Do the panel summaries provide sufficient information for the principal investigator(s) to understand the basis for the panel recommendation? Comments: Yes. The panel summaries which were identified as panel summaries gave more than adequate documentation on the recommendation to the proposed PIs. The COV found a number of cases where the panel summaries were not clearly identified as panel summaries. Response: The RSI program staff will make sure that panel summaries are properly labeled in both paper jackets and the electronic award system. Is the documentation for recommendations complete, and does the program officer provide sufficient information and justification for her/his recommendation? Comments: No. The COV found insufficient documentation on one project that was not funded yet received fundable ratings. In one case a proposal was given a rating of poor which was not in alignment with the other ratings. Further investigation in to jacket revealed that the reviewer did not attend the panel review. There were no comments on staff discussions that determine final funding. The COV questioned as to whether these should be included in the review analyses in Form 7. Response: The RSI Program Director(s) will ensure that within the existing jackets that comments on staff discussions pertaining to the final funding decisions are adequately placed and labeled (tabbed) within paper award and decline jackets. With respect to the observation that a reviewer did not attend the panel review, it is not required by NSF policy or practice that all reviewers of a proposal be present at a panel meeting. This practice of having a review panel plus ad hoc mail reviews facilitates the consideration of appropriate technical input into the review. The COV is correct, single ratings that are not in alignment with the other ratings should have been addressed by the Program Officer in the review analysis. Is the time to decision appropriate? Comments: No. In 2001, 23% took longer than 6 months to be funded. In discussions with the Program Director the COV was made aware that the issues with staff completion of duties which caused this high percentage have been rectified. Response: The NSF 6 month time to decision goal does not require a program to reach 100% efficiency. The NSF’s overall goal according to the FY 2003 NSF Performance Plan and Budget (NSF 04-11): “NSF will be able to tell applicants whether their proposals have 2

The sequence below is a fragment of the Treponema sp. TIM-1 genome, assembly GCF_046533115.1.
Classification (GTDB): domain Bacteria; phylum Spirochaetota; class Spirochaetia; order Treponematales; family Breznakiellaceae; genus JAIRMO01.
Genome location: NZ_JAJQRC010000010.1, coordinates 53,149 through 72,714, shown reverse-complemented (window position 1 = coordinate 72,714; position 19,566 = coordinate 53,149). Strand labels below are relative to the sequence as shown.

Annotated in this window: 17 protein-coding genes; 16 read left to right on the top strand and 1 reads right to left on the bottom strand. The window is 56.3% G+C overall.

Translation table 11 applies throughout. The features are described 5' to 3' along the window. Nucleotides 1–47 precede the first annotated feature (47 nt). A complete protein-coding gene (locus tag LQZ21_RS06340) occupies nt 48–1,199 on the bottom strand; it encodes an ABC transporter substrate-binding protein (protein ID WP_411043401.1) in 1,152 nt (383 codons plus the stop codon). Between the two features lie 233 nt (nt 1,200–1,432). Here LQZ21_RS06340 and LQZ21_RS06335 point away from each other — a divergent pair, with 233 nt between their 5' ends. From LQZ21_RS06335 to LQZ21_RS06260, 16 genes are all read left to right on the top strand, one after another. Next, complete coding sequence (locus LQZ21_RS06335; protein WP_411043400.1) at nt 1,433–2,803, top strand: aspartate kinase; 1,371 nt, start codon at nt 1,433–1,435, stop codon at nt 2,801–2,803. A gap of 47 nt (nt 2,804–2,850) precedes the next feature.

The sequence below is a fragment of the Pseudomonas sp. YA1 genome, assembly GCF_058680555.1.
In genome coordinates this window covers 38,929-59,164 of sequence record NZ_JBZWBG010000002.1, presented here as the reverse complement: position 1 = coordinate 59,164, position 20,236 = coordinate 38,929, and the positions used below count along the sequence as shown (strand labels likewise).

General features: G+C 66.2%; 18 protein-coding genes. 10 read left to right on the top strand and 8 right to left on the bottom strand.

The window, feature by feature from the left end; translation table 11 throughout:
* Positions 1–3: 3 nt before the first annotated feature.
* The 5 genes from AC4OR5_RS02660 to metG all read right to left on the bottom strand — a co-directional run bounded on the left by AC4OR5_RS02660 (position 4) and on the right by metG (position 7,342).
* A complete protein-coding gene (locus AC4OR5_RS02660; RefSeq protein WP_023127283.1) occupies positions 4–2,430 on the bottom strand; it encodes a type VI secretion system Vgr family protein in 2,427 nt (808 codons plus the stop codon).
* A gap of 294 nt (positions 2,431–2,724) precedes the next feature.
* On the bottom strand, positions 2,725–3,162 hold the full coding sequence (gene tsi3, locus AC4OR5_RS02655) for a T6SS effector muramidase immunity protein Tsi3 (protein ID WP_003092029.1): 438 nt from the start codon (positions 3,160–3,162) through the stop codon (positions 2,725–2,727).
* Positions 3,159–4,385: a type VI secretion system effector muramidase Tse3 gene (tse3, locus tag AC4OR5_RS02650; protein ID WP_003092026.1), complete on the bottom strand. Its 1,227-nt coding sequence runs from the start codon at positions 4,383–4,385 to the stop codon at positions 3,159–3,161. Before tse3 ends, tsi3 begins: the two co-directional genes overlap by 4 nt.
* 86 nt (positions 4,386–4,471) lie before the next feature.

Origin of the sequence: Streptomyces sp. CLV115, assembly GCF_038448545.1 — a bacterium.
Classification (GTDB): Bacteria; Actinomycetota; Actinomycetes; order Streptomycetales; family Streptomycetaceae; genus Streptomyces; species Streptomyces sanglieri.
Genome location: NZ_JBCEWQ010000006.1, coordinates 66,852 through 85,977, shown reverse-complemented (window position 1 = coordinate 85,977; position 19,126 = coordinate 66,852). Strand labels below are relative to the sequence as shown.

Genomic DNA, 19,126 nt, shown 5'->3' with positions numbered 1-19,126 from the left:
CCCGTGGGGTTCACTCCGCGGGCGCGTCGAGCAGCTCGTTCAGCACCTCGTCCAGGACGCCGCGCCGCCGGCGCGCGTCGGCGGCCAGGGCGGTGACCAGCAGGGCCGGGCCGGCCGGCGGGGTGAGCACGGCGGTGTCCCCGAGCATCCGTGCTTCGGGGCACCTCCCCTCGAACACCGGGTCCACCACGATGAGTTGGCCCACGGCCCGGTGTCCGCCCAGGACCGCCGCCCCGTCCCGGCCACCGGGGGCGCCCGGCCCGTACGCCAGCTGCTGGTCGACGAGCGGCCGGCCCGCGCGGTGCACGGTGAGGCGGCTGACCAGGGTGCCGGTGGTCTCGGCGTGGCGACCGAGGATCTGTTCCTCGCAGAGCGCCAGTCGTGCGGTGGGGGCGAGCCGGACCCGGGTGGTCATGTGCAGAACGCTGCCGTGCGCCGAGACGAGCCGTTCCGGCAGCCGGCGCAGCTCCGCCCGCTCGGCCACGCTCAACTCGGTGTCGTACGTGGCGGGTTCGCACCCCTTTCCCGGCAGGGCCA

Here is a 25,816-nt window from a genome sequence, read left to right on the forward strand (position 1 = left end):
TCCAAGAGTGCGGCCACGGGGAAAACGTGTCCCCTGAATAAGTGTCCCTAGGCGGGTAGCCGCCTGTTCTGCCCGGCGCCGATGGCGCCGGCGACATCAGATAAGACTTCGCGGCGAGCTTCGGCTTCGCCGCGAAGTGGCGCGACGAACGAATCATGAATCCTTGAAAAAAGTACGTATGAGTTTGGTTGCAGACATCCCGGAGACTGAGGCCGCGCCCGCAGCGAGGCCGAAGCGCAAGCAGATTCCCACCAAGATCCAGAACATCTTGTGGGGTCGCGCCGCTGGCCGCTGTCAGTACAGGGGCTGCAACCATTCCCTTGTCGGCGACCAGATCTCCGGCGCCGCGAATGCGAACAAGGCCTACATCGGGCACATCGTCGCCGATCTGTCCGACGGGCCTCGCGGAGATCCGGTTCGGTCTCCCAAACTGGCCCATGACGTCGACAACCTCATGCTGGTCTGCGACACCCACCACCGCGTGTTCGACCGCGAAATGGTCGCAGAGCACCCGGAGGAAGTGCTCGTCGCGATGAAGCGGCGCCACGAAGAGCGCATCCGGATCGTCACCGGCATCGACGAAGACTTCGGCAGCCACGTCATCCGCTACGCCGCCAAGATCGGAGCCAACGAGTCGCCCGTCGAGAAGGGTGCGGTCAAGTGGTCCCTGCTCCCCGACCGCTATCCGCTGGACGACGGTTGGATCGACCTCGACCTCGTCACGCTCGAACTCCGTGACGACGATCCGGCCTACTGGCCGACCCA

been declined or recommended for funding within six months for 70 percent of proposals.“ Therefore, the RSI Program Director and the RSI technical staff actually exceeded the NSF goal by processing 77% of their proposals within 6 months. Discuss issues identified by the COV concerning the quality and effectiveness of the program’s use of merit review procedures: Comment: The inconsistency in the depth and substance of the comments from some reviewers was of concern to the COV. The COV questioned whether this was considered when inviting reviewers for additional panels. In addition, the COV was concerned about the review process for unsolicited proposals. Response: RSI solicited and unsolicited proposals were reviewed in accordance with accepted NSF policies and practices regarding merit review. Solicited proposals were sent to panel. Unsolicited proposals were mail reviewed according to NSF policies and practices. Occasionally reviewer comments are considered inadequate or inappropriate, in those rare cases NSF Program Officers do not invite the reviewer to return to future panels. A.3. Questions concerning the selection of reviewers. SELECTION OF REVIEWERS Did the program make appropriate use of reviewers to reflect balance among characteristics such as geography, type of institution, and underrepresented groups? Comments: Yes. The COV determined that in general the panels represented a variety of institutions, such as national organizations, colleges, universities, and public school systems. They represented a variety of disciplines and types of institutions. A balance between racial, ethnic and gender representation was not always apparent. In some cases, the COV was able to determine or knew what ethnic groups the panels represented. There was insufficient information to determine this for all panel members. Response: RSI panels traditionally included representation from at least 5 racial or ethnic groups, with a significant representation of American Indian professionals. However, NSF cannot legally require reviewers to provide demographic information.” The NSF Program Officers shared the same frustration that the COVs face in not having accurate demographic data captured in the NSF panel system. Discuss any concerns identified that are relevant to selection of reviewers.